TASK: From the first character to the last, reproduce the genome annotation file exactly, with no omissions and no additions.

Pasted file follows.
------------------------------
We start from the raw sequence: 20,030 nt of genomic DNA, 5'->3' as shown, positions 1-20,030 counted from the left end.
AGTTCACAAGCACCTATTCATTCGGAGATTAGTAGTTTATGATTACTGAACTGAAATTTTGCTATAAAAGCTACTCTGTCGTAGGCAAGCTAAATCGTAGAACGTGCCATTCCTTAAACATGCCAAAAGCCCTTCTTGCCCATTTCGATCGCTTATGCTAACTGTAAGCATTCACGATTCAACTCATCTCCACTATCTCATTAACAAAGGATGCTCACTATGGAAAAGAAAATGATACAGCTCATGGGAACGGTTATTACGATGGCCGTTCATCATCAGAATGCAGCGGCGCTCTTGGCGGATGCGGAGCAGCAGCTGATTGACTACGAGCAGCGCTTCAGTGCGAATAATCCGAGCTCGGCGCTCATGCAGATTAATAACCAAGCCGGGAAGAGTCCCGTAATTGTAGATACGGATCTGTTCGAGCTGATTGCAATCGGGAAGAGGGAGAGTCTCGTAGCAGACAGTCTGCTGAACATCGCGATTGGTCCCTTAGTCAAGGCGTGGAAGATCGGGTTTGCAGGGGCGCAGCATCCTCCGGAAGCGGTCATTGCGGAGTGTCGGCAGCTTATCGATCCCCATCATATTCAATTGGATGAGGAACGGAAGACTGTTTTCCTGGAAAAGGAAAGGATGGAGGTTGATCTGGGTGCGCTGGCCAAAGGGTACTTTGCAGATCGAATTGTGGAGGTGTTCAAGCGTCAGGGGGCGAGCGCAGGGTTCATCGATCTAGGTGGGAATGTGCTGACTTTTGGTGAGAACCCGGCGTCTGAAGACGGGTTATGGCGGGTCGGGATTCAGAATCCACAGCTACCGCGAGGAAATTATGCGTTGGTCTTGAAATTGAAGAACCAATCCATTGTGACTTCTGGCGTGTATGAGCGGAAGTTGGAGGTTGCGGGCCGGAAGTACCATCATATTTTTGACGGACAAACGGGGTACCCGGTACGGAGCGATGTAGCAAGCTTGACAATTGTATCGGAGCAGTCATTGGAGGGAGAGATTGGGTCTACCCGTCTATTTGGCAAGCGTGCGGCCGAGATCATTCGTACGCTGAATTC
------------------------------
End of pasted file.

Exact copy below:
We start from the raw sequence: 20,030 nt of genomic DNA, 5'->3' as shown, positions 1-20,030 counted from the left end.
AGTTCACAAGCACCTATTCATTCGGAGATTAGTAGTTTATGATTACTGAACTGAAATTTTGCTATAAAAGCTACTCTGTCGTAGGCAAGCTAAATCGTAGAACGTGCCATTCCTTAAACATGCCAAAAGCCCTTCTTGCCCATTTCGATCGCTTATGCTAACTGTAAGCATTCACGATTCAACTCATCTCCACTATCTCATTAACAAAGGATGCTCACTATGGAAAAGAAAATGATACAGCTCATGGGAACGGTTATTACGATGGCCGTTCATCATCAGAATGCAGCGGCGCTCTTGGCGGATGCGGAGCAGCAGCTGATTGACTACGAGCAGCGCTTCAGTGCGAATAATCCGAGCTCGGCGCTCATGCAGATTAATAACCAAGCCGGGAAGAGTCCCGTAATTGTAGATACGGATCTGTTCGAGCTGATTGCAATCGGGAAGAGGGAGAGTCTCGTAGCAGACAGTCTGCTGAACATCGCGATTGGTCCCTTAGTCAAGGCGTGGAAGATCGGGTTTGCAGGGGCGCAGCATCCTCCGGAAGCGGTCATTGCGGAGTGTCGGCAGCTTATCGATCCCCATCATATTCAATTGGATGAGGAACGGAAGACTGTTTTCCTGGAAAAGGAAAGGATGGAGGTTGATCTGGGTGCGCTGGCCAAAGGGTACTTTGCAGATCGAATTGTGGAGGTGTTCAAGCGTCAGGGGGCGAGCGCAGGGTTCATCGATCTAGGTGGGAATGTGCTGACTTTTGGTGAGAACCCGGCGTCTGAAGACGGGTTATGGCGGGTCGGGATTCAGAATCCACAGCTACCGCGAGGAAATTATGCGTTGGTCTTGAAATTGAAGAACCAATCCATTGTGACTTCTGGCGTGTATGAGCGGAAGTTGGAGGTTGCGGGCCGGAAGTACCATCATATTTTTGACGGACAAACGGGGTACCCGGTACGGAGCGATGTAGCAAGCTTGACAATTGTATCGGAGCAGTCATTGGAGGGAGAGATTGGGTCTACCCGTCTATTTGGCAAGCGTGCGGCCGAGATCATTCGTACGCTGAATTC